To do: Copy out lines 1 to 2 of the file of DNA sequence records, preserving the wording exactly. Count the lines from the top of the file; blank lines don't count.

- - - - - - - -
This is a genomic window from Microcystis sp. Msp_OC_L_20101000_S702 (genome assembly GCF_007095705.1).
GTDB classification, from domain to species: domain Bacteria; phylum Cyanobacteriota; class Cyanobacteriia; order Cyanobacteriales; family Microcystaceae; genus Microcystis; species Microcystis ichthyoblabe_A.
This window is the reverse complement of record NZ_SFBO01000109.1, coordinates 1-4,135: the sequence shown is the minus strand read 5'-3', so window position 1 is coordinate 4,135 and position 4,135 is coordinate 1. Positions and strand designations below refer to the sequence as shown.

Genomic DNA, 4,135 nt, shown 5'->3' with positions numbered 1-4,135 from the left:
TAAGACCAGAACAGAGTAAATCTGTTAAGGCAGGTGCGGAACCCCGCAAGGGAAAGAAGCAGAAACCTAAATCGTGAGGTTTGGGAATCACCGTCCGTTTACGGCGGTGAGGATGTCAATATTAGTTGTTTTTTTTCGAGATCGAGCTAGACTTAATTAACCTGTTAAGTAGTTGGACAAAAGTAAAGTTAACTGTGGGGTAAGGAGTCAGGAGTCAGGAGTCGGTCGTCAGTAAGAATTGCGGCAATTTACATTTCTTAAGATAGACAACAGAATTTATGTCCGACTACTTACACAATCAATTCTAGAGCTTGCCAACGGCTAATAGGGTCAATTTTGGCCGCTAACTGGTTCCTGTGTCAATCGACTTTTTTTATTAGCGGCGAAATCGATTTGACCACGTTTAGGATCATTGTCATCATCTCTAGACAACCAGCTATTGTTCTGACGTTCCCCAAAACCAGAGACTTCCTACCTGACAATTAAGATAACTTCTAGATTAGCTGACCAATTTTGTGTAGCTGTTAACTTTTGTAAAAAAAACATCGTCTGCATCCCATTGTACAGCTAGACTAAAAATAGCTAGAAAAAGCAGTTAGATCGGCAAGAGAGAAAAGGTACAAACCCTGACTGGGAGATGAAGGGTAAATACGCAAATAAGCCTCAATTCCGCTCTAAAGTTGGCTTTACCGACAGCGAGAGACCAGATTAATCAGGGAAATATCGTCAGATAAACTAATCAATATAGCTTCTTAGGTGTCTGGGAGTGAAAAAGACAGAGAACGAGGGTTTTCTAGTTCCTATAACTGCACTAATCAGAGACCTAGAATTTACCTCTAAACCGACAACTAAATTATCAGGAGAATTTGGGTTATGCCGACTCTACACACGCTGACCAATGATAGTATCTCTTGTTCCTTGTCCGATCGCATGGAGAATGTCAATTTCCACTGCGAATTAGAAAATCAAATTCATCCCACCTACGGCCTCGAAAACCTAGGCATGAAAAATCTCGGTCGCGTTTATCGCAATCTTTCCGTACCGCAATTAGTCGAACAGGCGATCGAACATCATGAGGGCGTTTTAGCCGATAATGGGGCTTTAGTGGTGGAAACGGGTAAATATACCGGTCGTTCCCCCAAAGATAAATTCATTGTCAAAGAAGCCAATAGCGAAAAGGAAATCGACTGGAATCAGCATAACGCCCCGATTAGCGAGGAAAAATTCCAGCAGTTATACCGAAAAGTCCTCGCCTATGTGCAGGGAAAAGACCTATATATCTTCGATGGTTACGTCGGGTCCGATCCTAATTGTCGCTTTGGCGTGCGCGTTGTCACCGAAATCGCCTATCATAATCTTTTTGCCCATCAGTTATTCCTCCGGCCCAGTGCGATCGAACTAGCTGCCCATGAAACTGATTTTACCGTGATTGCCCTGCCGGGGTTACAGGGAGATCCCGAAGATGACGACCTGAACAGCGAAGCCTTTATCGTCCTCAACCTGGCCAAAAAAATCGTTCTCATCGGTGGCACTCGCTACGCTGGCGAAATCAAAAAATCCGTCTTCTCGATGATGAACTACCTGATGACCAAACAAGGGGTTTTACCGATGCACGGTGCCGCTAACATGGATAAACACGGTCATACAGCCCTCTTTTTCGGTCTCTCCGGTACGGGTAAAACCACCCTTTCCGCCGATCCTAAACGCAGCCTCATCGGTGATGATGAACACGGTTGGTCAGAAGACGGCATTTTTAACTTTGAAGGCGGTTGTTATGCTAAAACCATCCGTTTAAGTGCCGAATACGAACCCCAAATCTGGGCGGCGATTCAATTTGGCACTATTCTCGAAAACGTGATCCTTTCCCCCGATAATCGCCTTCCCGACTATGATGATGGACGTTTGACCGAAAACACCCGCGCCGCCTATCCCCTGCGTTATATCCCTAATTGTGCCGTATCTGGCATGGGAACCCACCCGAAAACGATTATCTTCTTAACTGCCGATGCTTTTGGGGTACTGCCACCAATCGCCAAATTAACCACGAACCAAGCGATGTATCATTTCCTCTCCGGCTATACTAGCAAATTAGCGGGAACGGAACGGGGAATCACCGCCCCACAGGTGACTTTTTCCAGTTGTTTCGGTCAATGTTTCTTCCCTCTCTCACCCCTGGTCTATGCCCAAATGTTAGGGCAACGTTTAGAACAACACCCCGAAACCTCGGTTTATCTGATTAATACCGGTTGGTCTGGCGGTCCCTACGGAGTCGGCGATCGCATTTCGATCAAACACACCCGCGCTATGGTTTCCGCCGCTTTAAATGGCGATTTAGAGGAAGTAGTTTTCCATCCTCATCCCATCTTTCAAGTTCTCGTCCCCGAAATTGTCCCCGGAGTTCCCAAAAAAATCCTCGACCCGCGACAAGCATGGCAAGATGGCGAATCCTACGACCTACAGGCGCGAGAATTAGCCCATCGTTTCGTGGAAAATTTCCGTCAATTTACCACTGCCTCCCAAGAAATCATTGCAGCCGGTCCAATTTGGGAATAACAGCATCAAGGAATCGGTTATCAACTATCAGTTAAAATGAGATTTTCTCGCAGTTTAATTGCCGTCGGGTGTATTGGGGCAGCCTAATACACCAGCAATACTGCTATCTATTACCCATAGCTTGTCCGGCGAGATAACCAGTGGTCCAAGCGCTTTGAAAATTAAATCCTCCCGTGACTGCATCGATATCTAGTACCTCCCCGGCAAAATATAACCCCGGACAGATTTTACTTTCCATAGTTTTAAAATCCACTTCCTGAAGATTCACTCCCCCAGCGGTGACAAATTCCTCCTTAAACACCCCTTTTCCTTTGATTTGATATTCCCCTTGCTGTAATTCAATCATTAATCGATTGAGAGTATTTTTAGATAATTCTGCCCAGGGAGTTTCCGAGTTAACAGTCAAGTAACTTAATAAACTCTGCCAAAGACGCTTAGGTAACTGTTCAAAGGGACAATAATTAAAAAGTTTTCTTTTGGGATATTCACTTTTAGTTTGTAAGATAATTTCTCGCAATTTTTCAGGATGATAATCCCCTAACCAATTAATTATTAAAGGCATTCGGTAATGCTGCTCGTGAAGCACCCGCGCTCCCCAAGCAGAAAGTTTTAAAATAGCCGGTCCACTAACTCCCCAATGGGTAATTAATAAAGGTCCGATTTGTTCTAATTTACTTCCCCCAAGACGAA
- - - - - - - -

This is a genomic window from Microcystis sp. Msp_OC_L_20101000_S702 (genome assembly GCF_007095705.1).
GTDB classification, from domain to species: domain Bacteria; phylum Cyanobacteriota; class Cyanobacteriia; order Cyanobacteriales; family Microcystaceae; genus Microcystis; species Microcystis ichthyoblabe_A.